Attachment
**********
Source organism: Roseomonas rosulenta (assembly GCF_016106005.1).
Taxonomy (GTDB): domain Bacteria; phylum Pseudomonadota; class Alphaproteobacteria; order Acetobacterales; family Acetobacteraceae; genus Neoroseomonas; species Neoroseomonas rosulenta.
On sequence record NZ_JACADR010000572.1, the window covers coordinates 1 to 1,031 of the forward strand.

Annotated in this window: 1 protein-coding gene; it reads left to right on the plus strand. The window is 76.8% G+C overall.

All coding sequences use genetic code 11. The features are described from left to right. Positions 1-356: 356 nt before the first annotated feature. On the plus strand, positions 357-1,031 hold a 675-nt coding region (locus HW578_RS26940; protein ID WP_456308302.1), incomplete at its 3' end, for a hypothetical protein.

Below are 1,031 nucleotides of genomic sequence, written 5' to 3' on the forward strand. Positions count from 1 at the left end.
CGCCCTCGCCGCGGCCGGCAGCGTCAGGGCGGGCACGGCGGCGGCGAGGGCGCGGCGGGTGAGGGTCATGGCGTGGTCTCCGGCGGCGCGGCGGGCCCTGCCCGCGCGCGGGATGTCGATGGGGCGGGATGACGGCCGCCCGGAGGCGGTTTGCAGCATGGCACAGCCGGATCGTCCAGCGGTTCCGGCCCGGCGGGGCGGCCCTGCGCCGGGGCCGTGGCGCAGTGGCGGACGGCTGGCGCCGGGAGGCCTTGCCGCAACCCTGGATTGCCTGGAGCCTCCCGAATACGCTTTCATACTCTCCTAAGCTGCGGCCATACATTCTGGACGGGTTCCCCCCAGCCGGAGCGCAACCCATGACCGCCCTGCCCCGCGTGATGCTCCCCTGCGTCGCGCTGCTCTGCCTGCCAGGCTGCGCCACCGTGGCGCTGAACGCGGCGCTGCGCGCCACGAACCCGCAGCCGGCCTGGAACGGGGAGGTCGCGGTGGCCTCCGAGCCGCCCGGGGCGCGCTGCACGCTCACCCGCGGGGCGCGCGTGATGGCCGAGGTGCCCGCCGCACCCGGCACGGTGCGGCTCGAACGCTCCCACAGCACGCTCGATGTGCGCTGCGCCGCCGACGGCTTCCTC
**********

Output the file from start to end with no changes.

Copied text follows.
Source organism: Roseomonas rosulenta (assembly GCF_016106005.1).
Taxonomy (GTDB): domain Bacteria; phylum Pseudomonadota; class Alphaproteobacteria; order Acetobacterales; family Acetobacteraceae; genus Neoroseomonas; species Neoroseomonas rosulenta.
On sequence record NZ_JACADR010000572.1, the window covers coordinates 1 to 1,031 of the forward strand.

Annotated in this window: 1 protein-coding gene; it reads left to right on the plus strand. The window is 76.8% G+C overall.

All coding sequences use genetic code 11. The features are described from left to right. Positions 1-356: 356 nt before the first annotated feature. On the plus strand, positions 357-1,031 hold a 675-nt coding region (locus HW578_RS26940; protein ID WP_456308302.1), incomplete at its 3' end, for a hypothetical protein.

Below are 1,031 nucleotides of genomic sequence, written 5' to 3' on the forward strand. Positions count from 1 at the left end.
CGCCCTCGCCGCGGCCGGCAGCGTCAGGGCGGGCACGGCGGCGGCGAGGGCGCGGCGGGTGAGGGTCATGGCGTGGTCTCCGGCGGCGCGGCGGGCCCTGCCCGCGCGCGGGATGTCGATGGGGCGGGATGACGGCCGCCCGGAGGCGGTTTGCAGCATGGCACAGCCGGATCGTCCAGCGGTTCCGGCCCGGCGGGGCGGCCCTGCGCCGGGGCCGTGGCGCAGTGGCGGACGGCTGGCGCCGGGAGGCCTTGCCGCAACCCTGGATTGCCTGGAGCCTCCCGAATACGCTTTCATACTCTCCTAAGCTGCGGCCATACATTCTGGACGGGTTCCCCCCAGCCGGAGCGCAACCCATGACCGCCCTGCCCCGCGTGATGCTCCCCTGCGTCGCGCTGCTCTGCCTGCCAGGCTGCGCCACCGTGGCGCTGAACGCGGCGCTGCGCGCCACGAACCCGCAGCCGGCCTGGAACGGGGAGGTCGCGGTGGCCTCCGAGCCGCCCGGGGCGCGCTGCACGCTCACCCGCGGGGCGCGCGTGATGGCCGAGGTGCCCGCCGCACCCGGCACGGTGCGGCTCGAACGCTCCCACAGCACGCTCGATGTGCGCTGCGCCGCCGACGGCTTCCTC